Jørg Tofte Jebsen

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    Bjarne
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    • Super Nova

    Jørg Tofte Jebsen

    Jørg Tofte Jebsen (born 27 April 1888 in Berger, Norway and died 7 January 1922 in Bolzano, Italy) was a Norwegian physicist. Here he was the first to work on Einstein’s general theory of relativity. In this connection he became known after his early death for what many now call the Jebsen-Birkhoff teorem for the metric tensor outside a general, spherical mass distribution.

    Jebsen grew up in Berger where his father Jens Johannes Jebsen ran two large textile mills. His mother was Agnes Marie Tofte and they had married in 1884. After elementary school he went through middle school and gymnasium in Oslo. He showed already then particular talents for mathematical topics.

    After the final examen artium in 1906, he did not continue his academic studies at a university as would be normal at that time. He was meant to enter his father’s company and spent for that purpose two years in Aachen in Germany where he studied textile manufacturing. After a shorter stay in England, he came back to Norway and started to work with his father.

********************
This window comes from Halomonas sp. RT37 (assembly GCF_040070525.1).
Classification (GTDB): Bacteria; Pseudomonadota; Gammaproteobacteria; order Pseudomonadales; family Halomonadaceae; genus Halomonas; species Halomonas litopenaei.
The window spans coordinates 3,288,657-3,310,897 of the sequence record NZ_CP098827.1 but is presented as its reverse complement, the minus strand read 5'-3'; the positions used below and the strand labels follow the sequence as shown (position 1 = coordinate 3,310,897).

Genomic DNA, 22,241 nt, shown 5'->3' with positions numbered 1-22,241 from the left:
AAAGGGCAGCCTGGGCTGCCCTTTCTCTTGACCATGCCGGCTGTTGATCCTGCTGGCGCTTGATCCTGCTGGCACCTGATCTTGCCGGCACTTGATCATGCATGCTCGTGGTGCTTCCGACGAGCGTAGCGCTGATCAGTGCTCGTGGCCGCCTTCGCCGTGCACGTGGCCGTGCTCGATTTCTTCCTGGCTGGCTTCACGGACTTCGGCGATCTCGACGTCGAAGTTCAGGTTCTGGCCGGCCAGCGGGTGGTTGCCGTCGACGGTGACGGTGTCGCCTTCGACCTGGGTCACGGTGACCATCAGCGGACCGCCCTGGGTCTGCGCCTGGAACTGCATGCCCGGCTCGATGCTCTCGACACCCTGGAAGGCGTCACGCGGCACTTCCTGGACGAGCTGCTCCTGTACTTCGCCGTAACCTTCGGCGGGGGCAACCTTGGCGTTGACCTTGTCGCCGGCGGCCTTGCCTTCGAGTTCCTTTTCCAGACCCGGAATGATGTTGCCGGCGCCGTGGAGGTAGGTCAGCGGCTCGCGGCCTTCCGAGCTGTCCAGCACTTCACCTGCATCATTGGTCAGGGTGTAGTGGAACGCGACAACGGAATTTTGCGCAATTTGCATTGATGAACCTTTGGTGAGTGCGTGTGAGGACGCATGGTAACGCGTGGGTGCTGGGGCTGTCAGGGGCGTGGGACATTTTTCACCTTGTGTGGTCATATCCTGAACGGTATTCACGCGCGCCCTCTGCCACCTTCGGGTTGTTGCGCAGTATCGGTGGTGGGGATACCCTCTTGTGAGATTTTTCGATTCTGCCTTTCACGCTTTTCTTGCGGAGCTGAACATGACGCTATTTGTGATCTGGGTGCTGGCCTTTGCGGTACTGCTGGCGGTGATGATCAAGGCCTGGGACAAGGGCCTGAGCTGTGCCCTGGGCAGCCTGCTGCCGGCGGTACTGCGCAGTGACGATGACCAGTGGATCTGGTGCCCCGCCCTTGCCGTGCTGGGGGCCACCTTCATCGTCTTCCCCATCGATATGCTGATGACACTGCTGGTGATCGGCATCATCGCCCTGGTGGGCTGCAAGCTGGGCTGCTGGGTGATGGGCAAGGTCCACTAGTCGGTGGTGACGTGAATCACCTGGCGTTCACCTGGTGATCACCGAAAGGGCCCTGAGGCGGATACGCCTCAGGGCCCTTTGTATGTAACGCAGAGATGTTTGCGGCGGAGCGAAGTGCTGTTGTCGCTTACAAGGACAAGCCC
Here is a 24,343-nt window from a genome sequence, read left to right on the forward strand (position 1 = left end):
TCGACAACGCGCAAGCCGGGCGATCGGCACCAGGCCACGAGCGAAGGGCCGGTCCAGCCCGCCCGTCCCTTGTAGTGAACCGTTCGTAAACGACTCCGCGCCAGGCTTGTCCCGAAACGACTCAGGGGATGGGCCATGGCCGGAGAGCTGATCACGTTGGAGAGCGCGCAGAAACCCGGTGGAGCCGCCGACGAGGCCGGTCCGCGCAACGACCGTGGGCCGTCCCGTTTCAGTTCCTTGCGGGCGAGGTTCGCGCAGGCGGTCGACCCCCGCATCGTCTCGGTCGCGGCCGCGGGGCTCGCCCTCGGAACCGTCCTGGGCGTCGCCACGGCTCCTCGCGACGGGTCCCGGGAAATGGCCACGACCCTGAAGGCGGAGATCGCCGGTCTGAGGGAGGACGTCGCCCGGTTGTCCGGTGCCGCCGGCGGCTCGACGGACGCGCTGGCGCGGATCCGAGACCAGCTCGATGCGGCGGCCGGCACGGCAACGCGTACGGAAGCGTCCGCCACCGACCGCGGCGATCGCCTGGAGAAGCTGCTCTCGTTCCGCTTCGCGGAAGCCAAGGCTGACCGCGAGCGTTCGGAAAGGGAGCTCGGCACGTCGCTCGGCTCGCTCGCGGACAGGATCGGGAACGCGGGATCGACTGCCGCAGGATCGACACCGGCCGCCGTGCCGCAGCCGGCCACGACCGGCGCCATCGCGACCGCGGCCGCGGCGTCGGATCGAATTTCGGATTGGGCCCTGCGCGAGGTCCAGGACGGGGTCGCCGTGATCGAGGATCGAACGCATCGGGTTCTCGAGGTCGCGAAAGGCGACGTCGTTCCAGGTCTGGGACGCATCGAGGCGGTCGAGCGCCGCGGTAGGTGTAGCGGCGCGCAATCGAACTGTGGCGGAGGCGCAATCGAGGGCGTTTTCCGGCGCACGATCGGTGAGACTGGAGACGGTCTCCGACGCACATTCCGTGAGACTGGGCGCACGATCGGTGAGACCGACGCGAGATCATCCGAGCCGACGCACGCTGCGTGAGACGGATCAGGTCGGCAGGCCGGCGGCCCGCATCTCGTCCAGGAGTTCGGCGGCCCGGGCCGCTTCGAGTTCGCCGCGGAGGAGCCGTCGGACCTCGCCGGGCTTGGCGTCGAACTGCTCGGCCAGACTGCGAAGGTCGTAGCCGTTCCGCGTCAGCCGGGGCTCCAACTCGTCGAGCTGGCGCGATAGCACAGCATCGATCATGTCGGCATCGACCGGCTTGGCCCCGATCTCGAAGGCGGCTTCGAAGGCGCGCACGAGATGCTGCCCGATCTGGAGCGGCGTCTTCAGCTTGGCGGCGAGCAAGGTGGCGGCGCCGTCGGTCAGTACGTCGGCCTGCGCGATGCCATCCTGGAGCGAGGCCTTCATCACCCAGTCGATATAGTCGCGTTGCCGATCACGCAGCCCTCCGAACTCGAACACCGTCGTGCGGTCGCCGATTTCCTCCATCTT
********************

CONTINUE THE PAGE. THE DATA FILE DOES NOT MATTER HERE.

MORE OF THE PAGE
But his interests for natural science took over so that in 1909 he started this field of study at University of Oslo. His work there was interrupted in the period 1911-12 when he was an assistant for Sem Sæland at the newly established Norwegian Institute of Technology (NTH) in Trondheim. Back in Oslo he took up investigations of X-ray crystallography with Lars Vegard. With his help he could pursue this work at University of Berlin starting in the spring of 1914. That was at the same time as Einstein took up his new position there.

    During the stay in Berlin it became clear that his main interests were in theoretical physics and electrodynamics in particular. This is central to Einstein’s special theory of relativity and would define his future work back in Norway. From 1916 he took a new job as assistant in Trondheim, but had to resign after a year because of health problems. In the summer of 1917 he got married to Magnhild Andresen in Oslo and they got a child a year later. They had then moved back to his parents home in Berger where he worked alone on a larger treatise with the title Versuch einer elektrodynamischen Systematik. It was finished a year later in 1918 and he hoped that it could be used to obtain a doctors degree at the university. In the fall the same year he received treatment at a sanatorium for what turned out to be tuberculosis.

    The faculty at the University in Oslo sent Jebsen’s thesis for evaluation to Carl Wilhelm Oseen at the University of Uppsala. He had some critical comments with the result that it was approved for the more ordinary cand.real. degree. But Oseen had found this student so promising that he shortly thereafter was invited to work with him. Jebsen came to Uppsala in the fall of 1919 where he could follow lectures by Oseen on general relativity.